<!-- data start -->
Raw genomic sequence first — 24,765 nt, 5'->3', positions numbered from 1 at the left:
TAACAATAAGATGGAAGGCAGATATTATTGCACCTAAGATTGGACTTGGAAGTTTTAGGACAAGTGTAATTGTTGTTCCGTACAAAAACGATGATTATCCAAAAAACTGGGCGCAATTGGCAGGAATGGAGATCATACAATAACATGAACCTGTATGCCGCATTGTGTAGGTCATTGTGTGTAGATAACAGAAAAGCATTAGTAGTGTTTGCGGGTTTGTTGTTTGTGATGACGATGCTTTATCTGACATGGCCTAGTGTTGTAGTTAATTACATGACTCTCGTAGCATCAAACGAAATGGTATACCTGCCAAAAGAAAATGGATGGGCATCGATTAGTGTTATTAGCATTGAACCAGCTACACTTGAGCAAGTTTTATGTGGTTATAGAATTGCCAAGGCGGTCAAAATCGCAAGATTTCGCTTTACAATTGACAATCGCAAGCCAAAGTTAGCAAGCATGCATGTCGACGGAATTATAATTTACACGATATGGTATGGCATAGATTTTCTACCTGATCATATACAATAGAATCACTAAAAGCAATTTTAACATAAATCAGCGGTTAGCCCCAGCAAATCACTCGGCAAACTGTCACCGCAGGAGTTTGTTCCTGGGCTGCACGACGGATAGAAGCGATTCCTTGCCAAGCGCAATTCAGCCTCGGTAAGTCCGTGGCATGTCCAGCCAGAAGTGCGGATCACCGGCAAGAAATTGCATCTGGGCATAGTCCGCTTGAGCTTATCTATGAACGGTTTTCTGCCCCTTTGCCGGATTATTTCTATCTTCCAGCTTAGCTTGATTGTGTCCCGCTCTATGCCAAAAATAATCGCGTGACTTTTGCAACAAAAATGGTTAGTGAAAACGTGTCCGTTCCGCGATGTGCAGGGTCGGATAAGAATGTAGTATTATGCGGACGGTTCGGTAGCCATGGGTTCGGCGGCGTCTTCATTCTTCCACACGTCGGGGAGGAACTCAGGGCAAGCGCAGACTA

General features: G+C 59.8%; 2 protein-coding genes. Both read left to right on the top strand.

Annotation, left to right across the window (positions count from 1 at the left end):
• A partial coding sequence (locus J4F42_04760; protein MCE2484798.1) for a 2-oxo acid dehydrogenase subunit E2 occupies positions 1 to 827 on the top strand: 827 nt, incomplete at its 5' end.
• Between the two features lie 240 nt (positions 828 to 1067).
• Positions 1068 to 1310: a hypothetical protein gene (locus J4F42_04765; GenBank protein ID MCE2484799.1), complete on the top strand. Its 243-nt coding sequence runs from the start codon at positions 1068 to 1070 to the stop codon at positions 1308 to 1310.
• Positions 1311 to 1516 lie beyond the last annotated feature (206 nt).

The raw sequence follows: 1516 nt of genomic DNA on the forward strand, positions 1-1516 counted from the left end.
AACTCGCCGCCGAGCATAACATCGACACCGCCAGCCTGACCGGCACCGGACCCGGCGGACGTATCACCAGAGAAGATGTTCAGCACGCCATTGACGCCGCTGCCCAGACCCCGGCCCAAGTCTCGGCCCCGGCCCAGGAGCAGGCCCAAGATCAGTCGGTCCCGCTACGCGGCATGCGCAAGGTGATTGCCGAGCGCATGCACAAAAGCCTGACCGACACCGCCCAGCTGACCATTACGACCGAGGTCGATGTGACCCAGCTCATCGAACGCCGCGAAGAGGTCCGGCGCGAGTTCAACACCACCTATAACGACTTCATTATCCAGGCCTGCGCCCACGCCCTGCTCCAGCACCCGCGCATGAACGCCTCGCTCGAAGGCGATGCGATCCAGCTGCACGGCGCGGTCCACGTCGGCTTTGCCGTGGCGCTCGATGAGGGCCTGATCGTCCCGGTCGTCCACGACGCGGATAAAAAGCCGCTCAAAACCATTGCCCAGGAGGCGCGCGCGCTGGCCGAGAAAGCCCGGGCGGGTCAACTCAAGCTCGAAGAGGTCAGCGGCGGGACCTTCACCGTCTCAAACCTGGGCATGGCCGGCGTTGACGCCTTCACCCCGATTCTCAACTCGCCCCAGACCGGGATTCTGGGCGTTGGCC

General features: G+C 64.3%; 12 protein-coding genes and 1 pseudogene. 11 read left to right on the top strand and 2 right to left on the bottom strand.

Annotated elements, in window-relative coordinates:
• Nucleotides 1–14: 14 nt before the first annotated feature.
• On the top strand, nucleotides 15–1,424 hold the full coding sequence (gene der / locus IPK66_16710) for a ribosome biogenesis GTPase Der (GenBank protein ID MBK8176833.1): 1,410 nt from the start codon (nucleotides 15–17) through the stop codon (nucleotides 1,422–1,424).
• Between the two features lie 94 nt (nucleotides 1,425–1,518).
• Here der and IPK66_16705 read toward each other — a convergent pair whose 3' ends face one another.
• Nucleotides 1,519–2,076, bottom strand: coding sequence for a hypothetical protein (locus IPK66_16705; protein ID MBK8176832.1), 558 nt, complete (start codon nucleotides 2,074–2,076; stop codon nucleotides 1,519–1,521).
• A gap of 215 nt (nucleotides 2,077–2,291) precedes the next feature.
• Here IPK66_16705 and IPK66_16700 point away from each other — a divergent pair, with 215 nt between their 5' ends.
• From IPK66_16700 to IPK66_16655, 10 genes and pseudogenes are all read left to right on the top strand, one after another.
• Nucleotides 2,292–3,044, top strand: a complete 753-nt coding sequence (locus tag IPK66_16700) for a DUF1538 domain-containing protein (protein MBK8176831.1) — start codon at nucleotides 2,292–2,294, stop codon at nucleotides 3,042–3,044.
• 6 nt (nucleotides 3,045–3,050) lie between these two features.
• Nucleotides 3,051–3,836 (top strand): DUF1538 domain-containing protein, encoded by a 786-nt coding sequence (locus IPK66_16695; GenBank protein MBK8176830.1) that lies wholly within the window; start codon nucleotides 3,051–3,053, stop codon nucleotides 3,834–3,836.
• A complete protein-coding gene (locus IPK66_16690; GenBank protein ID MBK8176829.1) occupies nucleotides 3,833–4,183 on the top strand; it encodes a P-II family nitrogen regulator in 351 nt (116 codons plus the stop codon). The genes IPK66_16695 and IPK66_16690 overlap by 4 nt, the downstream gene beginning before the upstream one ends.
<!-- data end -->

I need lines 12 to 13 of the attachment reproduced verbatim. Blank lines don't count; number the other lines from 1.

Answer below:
Annotated elements, in window-relative coordinates:
• Nucleotides 1–14: 14 nt before the first annotated feature.